At TriplePundit, April is a hectic time, in part because of the onslaught of phone calls and emails from companies and NGOs that remind us about Earth Day. With the countless Earth Day promotions are promises of mugs made from recycled plastic, shopping bags, and more tree planting initiatives than you can shake a free trade organic non-GMO free range bamboo stick at.
Most of these initiatives are worthy; some are just crass public relations stunts by organizations that do little for people or the planet 364 days a year; and we just do not have the bandwidth to discuss all of them. We did stumble upon one project, however, that we want to share with our readers. Honest Tea and the National Forest Foundation (NFF) have found a creative way to plant 50,000 trees across the United States that were devastated by either wildfires or natural disasters. Tree planting initiatives are a dime a dozen, but this one is especially interesting.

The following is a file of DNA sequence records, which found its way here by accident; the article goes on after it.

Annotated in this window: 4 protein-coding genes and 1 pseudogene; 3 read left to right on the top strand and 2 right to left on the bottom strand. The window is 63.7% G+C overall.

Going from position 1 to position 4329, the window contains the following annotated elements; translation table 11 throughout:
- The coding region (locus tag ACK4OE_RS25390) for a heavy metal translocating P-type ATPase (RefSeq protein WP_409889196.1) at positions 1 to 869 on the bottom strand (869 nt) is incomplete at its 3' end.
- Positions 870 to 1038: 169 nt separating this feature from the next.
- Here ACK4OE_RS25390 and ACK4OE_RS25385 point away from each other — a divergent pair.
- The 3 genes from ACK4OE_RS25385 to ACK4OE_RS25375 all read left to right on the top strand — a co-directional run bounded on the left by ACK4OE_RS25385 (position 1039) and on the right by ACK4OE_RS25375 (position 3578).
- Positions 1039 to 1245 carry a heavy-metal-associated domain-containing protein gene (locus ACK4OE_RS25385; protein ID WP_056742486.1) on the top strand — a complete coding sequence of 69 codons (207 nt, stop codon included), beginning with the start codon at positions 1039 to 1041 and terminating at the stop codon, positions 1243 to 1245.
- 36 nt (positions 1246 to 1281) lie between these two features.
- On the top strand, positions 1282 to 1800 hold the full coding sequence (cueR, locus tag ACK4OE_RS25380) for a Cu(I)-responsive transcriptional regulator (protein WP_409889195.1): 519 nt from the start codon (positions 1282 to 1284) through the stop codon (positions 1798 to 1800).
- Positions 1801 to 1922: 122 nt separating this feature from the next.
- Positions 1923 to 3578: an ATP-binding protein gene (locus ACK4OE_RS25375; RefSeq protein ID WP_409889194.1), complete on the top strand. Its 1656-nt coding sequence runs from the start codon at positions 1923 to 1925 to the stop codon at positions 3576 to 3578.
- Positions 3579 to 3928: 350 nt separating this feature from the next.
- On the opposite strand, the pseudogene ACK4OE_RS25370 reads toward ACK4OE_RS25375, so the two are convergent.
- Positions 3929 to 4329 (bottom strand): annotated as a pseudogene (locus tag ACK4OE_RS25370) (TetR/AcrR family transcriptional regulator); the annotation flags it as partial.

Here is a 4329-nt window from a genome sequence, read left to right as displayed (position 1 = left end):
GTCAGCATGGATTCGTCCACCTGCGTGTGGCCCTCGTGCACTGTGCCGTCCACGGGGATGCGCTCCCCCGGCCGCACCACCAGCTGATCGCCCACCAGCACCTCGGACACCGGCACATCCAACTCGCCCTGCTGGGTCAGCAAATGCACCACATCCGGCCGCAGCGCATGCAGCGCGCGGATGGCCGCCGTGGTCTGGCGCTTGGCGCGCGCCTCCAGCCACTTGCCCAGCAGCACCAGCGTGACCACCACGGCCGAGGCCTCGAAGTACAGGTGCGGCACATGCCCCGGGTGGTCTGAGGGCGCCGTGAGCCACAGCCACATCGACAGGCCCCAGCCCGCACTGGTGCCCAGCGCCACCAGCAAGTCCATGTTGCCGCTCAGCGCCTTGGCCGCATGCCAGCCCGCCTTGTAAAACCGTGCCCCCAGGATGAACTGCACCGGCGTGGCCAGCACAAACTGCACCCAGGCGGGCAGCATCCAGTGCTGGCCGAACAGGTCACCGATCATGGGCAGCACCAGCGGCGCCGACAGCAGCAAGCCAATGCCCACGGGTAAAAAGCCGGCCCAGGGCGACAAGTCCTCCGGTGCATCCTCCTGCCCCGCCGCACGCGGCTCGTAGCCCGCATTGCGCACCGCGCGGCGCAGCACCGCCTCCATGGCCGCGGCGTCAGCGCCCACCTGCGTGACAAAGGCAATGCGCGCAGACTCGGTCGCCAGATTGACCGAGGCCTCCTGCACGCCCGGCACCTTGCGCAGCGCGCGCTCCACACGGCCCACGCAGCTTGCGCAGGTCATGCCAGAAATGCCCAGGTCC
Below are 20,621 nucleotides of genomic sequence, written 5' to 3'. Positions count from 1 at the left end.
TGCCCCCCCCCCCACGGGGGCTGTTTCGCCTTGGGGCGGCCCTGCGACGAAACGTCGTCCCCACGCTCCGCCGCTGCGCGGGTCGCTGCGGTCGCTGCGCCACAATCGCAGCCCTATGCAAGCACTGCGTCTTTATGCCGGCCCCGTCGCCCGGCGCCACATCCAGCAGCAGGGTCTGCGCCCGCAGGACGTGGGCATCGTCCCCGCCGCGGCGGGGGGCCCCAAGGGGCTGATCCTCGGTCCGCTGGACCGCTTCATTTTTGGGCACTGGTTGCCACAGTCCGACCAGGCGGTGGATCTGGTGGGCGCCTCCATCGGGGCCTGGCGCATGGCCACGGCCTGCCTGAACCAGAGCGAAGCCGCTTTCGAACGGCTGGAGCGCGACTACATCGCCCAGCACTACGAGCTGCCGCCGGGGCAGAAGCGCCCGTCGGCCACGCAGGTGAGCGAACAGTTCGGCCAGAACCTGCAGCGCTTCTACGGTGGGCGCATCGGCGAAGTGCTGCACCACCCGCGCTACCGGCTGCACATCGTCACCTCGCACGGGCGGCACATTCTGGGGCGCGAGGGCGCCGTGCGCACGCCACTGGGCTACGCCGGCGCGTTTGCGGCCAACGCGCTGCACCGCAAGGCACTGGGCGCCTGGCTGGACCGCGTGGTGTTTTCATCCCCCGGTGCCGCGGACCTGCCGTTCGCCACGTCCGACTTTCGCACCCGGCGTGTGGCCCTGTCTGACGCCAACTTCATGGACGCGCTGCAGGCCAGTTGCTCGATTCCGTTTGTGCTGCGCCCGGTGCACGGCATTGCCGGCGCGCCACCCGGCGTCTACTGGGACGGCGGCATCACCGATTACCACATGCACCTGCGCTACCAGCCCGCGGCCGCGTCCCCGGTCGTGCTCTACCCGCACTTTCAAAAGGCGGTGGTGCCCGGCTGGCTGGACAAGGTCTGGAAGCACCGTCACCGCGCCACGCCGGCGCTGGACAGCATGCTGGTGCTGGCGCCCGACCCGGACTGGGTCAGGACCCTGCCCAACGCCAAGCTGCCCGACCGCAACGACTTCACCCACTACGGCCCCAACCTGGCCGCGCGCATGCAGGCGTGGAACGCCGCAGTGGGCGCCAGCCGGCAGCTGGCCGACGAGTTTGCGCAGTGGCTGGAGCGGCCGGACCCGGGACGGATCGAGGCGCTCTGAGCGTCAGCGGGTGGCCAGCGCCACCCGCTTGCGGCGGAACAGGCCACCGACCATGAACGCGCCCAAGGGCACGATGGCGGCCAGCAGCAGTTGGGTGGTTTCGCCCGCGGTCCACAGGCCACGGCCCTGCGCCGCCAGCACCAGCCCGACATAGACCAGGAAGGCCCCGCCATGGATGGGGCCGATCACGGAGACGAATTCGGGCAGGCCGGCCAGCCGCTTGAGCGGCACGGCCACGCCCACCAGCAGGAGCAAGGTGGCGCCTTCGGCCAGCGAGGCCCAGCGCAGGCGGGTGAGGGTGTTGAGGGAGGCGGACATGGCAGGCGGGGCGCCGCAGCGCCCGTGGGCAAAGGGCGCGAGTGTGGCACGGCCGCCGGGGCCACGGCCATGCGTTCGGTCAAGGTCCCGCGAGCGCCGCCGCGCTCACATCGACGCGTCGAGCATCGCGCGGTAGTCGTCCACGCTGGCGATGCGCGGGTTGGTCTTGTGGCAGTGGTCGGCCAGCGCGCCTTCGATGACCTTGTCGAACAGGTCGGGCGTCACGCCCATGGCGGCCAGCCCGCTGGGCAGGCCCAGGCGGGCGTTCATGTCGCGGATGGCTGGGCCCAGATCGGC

Last month Honest Tea and the National Forest Foundation launched the “Bag to Tree” initiative to plant trees in regions that desperately need them, including:
Customers who buy four bottles of Honest Tea at stores participating in this program can snag a (yes, no surprise here) a reusable bag and can also receive a unique code that allows them to have a tree planted in the region of their choosing. Just like with any contest, however, no purchase is necessary. Readers can learn more on the joint Honest Tea/NFF site; you can cut and paste the code 7N3W647W3X by visiting the NFF page here. While tree planting on your own is the better action to take, we believe this is a program that will help reforest areas that have fallen under the radar.
Leon Kaye, Executive Editor, has written for Triple Pundit since 2010. He is also the Director of Social Media and Engagement for 3BL Media, and the Editor in Chief of CR Magazine. His previous work can be found at The Guardian, Sustainable Brands and CleanTechnica. Kaye is based in Fresno, CA, from where he happily explores California’s stellar Central Coast and the national parks in the Sierra Nevadas.